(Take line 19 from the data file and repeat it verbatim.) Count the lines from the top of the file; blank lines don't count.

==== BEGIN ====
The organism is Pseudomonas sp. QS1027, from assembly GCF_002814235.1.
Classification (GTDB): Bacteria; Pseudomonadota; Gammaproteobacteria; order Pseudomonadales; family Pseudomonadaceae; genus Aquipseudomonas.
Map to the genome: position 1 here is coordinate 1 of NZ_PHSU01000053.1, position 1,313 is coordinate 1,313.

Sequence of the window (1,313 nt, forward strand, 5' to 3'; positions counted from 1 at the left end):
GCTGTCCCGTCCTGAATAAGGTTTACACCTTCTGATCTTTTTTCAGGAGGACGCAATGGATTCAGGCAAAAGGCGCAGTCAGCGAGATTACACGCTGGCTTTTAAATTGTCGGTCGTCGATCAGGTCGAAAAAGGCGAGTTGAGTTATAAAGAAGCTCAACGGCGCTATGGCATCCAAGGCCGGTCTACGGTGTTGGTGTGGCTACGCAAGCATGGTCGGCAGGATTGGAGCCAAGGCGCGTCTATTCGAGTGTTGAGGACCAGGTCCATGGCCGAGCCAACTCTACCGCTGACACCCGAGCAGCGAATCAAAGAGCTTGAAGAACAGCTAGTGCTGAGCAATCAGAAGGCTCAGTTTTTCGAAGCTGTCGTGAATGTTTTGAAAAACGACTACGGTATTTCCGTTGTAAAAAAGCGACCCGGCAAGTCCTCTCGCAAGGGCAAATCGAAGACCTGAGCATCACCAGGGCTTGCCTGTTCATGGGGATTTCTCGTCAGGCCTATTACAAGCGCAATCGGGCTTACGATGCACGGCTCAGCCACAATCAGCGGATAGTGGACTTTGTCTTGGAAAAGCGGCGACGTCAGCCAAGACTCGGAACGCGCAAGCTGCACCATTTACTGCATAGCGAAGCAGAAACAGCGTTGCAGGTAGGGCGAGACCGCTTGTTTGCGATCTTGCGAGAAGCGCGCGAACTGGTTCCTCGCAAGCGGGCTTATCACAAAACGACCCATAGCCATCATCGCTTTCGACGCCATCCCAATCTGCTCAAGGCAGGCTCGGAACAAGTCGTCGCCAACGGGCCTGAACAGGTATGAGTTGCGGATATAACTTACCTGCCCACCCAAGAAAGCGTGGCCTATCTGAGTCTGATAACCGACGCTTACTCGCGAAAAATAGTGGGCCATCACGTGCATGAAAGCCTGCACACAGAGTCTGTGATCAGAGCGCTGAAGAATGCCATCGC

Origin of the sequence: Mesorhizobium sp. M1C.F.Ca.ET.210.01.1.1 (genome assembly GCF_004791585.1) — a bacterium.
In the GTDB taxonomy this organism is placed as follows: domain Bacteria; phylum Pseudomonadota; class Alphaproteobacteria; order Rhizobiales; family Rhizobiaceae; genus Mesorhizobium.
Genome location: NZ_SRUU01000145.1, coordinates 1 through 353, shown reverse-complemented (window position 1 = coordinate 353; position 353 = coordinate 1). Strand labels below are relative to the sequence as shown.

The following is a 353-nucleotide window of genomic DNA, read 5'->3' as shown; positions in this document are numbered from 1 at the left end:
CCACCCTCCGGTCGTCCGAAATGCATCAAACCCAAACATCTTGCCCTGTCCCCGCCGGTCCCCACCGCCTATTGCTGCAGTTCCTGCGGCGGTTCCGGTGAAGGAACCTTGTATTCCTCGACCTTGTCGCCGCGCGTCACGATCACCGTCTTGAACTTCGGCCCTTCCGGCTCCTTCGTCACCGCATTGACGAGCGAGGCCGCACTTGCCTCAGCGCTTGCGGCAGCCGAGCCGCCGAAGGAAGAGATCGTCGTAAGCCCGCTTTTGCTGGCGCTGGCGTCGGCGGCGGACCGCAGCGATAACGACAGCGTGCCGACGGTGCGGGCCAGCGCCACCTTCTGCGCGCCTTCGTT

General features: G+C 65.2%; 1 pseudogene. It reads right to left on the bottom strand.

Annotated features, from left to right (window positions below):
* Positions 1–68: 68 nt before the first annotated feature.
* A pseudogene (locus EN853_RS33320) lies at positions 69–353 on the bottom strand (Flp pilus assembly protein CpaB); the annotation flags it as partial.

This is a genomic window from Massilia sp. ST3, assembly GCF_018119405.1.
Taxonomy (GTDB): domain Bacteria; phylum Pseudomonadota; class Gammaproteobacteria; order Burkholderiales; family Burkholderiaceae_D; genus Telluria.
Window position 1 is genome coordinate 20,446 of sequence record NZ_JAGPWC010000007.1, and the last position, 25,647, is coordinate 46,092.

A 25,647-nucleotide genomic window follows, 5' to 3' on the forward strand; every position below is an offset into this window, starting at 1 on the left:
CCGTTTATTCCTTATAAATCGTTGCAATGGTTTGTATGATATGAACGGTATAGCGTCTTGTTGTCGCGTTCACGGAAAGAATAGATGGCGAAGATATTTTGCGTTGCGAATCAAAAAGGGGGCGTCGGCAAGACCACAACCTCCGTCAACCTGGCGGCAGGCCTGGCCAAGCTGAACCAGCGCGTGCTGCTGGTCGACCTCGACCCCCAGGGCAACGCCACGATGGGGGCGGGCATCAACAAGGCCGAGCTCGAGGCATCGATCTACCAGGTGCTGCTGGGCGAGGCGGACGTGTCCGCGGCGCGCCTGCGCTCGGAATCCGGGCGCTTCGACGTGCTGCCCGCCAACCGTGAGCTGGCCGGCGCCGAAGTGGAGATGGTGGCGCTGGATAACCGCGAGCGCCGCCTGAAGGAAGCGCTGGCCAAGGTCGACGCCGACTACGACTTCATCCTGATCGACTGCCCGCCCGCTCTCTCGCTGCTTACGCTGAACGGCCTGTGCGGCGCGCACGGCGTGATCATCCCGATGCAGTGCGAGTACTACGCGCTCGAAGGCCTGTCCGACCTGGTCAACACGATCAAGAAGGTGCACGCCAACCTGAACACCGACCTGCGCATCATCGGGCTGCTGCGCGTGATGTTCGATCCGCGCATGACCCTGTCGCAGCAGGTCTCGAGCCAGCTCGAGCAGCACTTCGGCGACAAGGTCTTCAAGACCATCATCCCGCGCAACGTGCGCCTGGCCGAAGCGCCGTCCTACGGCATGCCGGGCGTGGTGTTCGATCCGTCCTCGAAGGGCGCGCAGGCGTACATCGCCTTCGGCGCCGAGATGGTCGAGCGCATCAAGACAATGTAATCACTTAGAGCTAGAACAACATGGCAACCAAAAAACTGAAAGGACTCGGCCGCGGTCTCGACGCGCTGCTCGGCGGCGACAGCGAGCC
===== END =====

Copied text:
CCGTTTATTCCTTATAAATCGTTGCAATGGTTTGTATGATATGAACGGTATAGCGTCTTGTTGTCGCGTTCACGGAAAGAATAGATGGCGAAGATATTTTGCGTTGCGAATCAAAAAGGGGGCGTCGGCAAGACCACAACCTCCGTCAACCTGGCGGCAGGCCTGGCCAAGCTGAACCAGCGCGTGCTGCTGGTCGACCTCGACCCCCAGGGCAACGCCACGATGGGGGCGGGCATCAACAAGGCCGAGCTCGAGGCATCGATCTACCAGGTGCTGCTGGGCGAGGCGGACGTGTCCGCGGCGCGCCTGCGCTCGGAATCCGGGCGCTTCGACGTGCTGCCCGCCAACCGTGAGCTGGCCGGCGCCGAAGTGGAGATGGTGGCGCTGGATAACCGCGAGCGCCGCCTGAAGGAAGCGCTGGCCAAGGTCGACGCCGACTACGACTTCATCCTGATCGACTGCCCGCCCGCTCTCTCGCTGCTTACGCTGAACGGCCTGTGCGGCGCGCACGGCGTGATCATCCCGATGCAGTGCGAGTACTACGCGCTCGAAGGCCTGTCCGACCTGGTCAACACGATCAAGAAGGTGCACGCCAACCTGAACACCGACCTGCGCATCATCGGGCTGCTGCGCGTGATGTTCGATCCGCGCATGACCCTGTCGCAGCAGGTCTCGAGCCAGCTCGAGCAGCACTTCGGCGACAAGGTCTTCAAGACCATCATCCCGCGCAACGTGCGCCTGGCCGAAGCGCCGTCCTACGGCATGCCGGGCGTGGTGTTCGATCCGTCCTCGAAGGGCGCGCAGGCGTACATCGCCTTCGGCGCCGAGATGGTCGAGCGCATCAAGACAATGTAATCACTTAGAGCTAGAACAACATGGCAACCAAAAAACTGAAAGGACTCGGCCGCGGTCTCGACGCGCTGCTCGGCGGCGACAGCGAGCC